Reuters June 28, 2005
California lawmaker probes National Guard spy claim
By Jim Christie
SAN FRANCISCO (Reuters) - A California lawmaker who controls funding for the state National Guard said on Tuesday he will hold hearings into whether a guard unit that analyzes terrorism threats spied on anti-war protesters.
Gov. Arnold Schwarzenegger's office said it also is investigating the matter.
"We are aware of it and concerned about it and are looking into it," said spokeswoman Margita Thompson.
State Sen. Joe Dunn said reports about the unit's monitoring of war protesters needed to be taken seriously and would be taken up during legislative hearings next month.
"My hope is that this unit's activities are within the bounds of the law and do not involve spying on United States citizens, however, the mere creation of this specialized unit including the generalized description of its purpose by military officials makes it look suspicious," Dunn said.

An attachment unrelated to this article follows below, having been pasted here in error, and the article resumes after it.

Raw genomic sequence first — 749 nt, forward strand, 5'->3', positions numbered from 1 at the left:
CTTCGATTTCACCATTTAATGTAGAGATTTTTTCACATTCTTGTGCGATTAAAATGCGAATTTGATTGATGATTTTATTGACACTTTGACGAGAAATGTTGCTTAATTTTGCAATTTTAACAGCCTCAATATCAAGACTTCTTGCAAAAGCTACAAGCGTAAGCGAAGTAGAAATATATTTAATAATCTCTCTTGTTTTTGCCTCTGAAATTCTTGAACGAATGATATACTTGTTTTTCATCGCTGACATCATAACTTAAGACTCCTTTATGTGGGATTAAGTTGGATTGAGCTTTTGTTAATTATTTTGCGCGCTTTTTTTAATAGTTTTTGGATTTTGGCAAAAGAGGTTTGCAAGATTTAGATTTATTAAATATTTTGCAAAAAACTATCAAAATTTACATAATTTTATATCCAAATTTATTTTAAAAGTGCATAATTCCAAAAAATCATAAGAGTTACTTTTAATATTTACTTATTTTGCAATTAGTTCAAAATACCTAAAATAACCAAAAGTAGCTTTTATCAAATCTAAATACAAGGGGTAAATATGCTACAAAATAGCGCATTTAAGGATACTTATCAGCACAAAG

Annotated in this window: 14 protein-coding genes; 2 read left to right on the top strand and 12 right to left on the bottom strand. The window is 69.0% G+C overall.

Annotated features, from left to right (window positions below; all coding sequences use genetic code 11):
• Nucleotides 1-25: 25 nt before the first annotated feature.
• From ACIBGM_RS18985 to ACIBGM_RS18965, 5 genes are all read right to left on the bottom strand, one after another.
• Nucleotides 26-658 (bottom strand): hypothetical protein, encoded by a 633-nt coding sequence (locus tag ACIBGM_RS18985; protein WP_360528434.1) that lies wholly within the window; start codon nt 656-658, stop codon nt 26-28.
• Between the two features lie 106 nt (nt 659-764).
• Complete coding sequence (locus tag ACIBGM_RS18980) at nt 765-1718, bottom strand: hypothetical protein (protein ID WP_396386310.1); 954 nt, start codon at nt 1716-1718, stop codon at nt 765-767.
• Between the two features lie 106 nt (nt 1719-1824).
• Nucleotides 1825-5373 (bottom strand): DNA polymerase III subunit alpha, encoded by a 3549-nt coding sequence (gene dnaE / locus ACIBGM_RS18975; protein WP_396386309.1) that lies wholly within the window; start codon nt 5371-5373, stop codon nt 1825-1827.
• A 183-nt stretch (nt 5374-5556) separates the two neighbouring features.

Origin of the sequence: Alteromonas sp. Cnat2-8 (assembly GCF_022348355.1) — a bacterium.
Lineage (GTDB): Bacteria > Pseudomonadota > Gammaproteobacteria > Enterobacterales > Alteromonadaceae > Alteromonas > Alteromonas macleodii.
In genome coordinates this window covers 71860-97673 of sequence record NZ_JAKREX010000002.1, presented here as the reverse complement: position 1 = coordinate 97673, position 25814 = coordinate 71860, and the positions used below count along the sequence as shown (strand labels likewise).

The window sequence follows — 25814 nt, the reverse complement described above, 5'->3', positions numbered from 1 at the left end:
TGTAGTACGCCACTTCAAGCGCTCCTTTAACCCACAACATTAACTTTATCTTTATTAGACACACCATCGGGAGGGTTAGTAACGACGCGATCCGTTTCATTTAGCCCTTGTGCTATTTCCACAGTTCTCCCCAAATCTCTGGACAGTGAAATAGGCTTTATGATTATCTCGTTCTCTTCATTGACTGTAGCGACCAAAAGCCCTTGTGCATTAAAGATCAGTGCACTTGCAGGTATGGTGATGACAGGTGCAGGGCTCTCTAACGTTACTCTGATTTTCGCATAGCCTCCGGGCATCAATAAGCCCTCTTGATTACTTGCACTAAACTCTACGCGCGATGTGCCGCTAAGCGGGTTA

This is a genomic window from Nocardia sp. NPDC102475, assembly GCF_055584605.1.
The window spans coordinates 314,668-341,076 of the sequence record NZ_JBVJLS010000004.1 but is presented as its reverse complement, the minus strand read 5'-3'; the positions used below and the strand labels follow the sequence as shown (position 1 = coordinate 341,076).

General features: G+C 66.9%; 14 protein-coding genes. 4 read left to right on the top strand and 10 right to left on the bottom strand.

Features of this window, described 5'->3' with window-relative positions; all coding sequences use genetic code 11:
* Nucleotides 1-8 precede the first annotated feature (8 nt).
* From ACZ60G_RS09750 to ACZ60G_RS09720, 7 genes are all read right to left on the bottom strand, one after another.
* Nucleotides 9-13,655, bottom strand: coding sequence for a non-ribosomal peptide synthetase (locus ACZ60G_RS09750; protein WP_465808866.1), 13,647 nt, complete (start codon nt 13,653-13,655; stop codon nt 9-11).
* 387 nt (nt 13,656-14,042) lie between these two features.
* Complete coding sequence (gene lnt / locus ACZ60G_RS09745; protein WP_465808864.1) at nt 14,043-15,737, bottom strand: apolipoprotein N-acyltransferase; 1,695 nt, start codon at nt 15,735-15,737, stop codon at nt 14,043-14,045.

A Guard spokesman declined to comment on the hearings but said concerns about domestic spying stem from confusion over how the Guard monitored an anti-war rally.
In a story about the threat assessment unit, the San Jose Mercury News reported top Guard officials had tracked the rally on Mother's Day.
Lt. Col. Douglas Hart said the special unit was not involved in monitoring the rally. Instead, the Guard's joint-operations center had planned to watch the rally on television and record it, Hart said.
"That's the extent of our monitoring," Hart said, noting the center routinely records programs mentioning the Guard. "We don't spy on people.
The Guard unit that handles terrorist threats does not collect information but analyzes it for other state agencies, Hart said.
Analysts said Vietnam-era memories of domestic spying by the military and intelligence agencies, coupled with the post-Sept. 11 emphasis on homeland security, are contributing to anxiety in some quarters about surveillance.
However, with its troops on active duty in Iraq, it is unlikely the National Guard is interested in domestic espionage, which also is barred by federal law and Defense Department and U.S. regulations, they said.
"I think they're mainly focused on going to Iraq," said John Pike of GlobalSecurity.org, a defense policy group in Alexandria, Virginia.
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